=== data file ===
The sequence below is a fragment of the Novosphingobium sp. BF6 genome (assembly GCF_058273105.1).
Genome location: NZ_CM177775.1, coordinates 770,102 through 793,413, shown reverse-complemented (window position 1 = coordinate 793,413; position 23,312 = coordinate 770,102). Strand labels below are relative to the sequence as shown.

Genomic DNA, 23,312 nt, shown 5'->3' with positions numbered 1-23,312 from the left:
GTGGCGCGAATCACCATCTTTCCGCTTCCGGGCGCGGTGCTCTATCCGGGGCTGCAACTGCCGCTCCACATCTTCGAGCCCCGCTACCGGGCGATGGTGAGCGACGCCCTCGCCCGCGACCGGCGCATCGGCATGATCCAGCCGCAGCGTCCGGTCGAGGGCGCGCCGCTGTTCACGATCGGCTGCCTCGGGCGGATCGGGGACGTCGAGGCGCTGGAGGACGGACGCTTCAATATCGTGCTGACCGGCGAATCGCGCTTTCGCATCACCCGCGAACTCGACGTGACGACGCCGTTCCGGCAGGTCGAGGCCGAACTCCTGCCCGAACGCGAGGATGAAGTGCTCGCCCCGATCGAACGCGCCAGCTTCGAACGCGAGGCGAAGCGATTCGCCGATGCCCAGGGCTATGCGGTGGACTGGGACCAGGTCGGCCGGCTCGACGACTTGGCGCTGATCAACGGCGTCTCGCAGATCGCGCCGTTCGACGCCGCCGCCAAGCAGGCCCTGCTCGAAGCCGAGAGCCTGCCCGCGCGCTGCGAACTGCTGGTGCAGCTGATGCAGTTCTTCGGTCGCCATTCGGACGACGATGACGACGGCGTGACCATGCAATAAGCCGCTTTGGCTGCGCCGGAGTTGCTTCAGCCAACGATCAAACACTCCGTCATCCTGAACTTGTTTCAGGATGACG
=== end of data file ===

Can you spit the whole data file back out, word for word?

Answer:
The sequence below is a fragment of the Novosphingobium sp. BF6 genome (assembly GCF_058273105.1).
Genome location: NZ_CM177775.1, coordinates 770,102 through 793,413, shown reverse-complemented (window position 1 = coordinate 793,413; position 23,312 = coordinate 770,102). Strand labels below are relative to the sequence as shown.

Genomic DNA, 23,312 nt, shown 5'->3' with positions numbered 1-23,312 from the left:
GTGGCGCGAATCACCATCTTTCCGCTTCCGGGCGCGGTGCTCTATCCGGGGCTGCAACTGCCGCTCCACATCTTCGAGCCCCGCTACCGGGCGATGGTGAGCGACGCCCTCGCCCGCGACCGGCGCATCGGCATGATCCAGCCGCAGCGTCCGGTCGAGGGCGCGCCGCTGTTCACGATCGGCTGCCTCGGGCGGATCGGGGACGTCGAGGCGCTGGAGGACGGACGCTTCAATATCGTGCTGACCGGCGAATCGCGCTTTCGCATCACCCGCGAACTCGACGTGACGACGCCGTTCCGGCAGGTCGAGGCCGAACTCCTGCCCGAACGCGAGGATGAAGTGCTCGCCCCGATCGAACGCGCCAGCTTCGAACGCGAGGCGAAGCGATTCGCCGATGCCCAGGGCTATGCGGTGGACTGGGACCAGGTCGGCCGGCTCGACGACTTGGCGCTGATCAACGGCGTCTCGCAGATCGCGCCGTTCGACGCCGCCGCCAAGCAGGCCCTGCTCGAAGCCGAGAGCCTGCCCGCGCGCTGCGAACTGCTGGTGCAGCTGATGCAGTTCTTCGGTCGCCATTCGGACGACGATGACGACGGCGTGACCATGCAATAAGCCGCTTTGGCTGCGCCGGAGTTGCTTCAGCCAACGATCAAACACTCCGTCATCCTGAACTTGTTTCAGGATGACG